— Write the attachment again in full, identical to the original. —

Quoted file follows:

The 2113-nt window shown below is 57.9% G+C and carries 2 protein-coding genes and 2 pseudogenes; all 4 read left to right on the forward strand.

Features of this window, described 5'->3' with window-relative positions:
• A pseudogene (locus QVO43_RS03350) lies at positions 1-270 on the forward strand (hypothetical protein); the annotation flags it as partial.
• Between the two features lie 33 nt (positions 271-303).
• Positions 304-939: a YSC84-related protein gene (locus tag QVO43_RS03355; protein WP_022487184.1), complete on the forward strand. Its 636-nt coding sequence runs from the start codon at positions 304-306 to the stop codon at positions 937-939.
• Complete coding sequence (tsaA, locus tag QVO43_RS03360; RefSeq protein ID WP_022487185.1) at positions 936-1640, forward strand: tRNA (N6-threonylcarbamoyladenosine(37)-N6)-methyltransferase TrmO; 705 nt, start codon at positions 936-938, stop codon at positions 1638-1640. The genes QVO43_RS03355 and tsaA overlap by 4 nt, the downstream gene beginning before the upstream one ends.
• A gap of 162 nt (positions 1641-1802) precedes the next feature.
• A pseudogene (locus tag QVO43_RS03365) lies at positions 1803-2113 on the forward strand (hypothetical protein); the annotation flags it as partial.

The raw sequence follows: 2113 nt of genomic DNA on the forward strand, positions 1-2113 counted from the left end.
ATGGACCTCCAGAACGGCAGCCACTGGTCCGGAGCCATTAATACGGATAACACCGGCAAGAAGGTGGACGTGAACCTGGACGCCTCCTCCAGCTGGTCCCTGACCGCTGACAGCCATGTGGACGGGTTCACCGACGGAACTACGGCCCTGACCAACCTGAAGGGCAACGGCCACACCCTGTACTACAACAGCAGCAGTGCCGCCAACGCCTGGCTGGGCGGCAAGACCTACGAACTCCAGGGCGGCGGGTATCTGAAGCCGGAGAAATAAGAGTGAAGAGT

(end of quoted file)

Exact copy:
The 2113-nt window shown below is 57.9% G+C and carries 2 protein-coding genes and 2 pseudogenes; all 4 read left to right on the forward strand.

Features of this window, described 5'->3' with window-relative positions:
• A pseudogene (locus QVO43_RS03350) lies at positions 1-270 on the forward strand (hypothetical protein); the annotation flags it as partial.
• Between the two features lie 33 nt (positions 271-303).
• Positions 304-939: a YSC84-related protein gene (locus tag QVO43_RS03355; protein WP_022487184.1), complete on the forward strand. Its 636-nt coding sequence runs from the start codon at positions 304-306 to the stop codon at positions 937-939.
• Complete coding sequence (tsaA, locus tag QVO43_RS03360; RefSeq protein ID WP_022487185.1) at positions 936-1640, forward strand: tRNA (N6-threonylcarbamoyladenosine(37)-N6)-methyltransferase TrmO; 705 nt, start codon at positions 936-938, stop codon at positions 1638-1640. The genes QVO43_RS03355 and tsaA overlap by 4 nt, the downstream gene beginning before the upstream one ends.
• A gap of 162 nt (positions 1641-1802) precedes the next feature.
• A pseudogene (locus tag QVO43_RS03365) lies at positions 1803-2113 on the forward strand (hypothetical protein); the annotation flags it as partial.

The raw sequence follows: 2113 nt of genomic DNA on the forward strand, positions 1-2113 counted from the left end.
ATGGACCTCCAGAACGGCAGCCACTGGTCCGGAGCCATTAATACGGATAACACCGGCAAGAAGGTGGACGTGAACCTGGACGCCTCCTCCAGCTGGTCCCTGACCGCTGACAGCCATGTGGACGGGTTCACCGACGGAACTACGGCCCTGACCAACCTGAAGGGCAACGGCCACACCCTGTACTACAACAGCAGCAGTGCCGCCAACGCCTGGCTGGGCGGCAAGACCTACGAACTCCAGGGCGGCGGGTATCTGAAGCCGGAGAAATAAGAGTGAAGAGT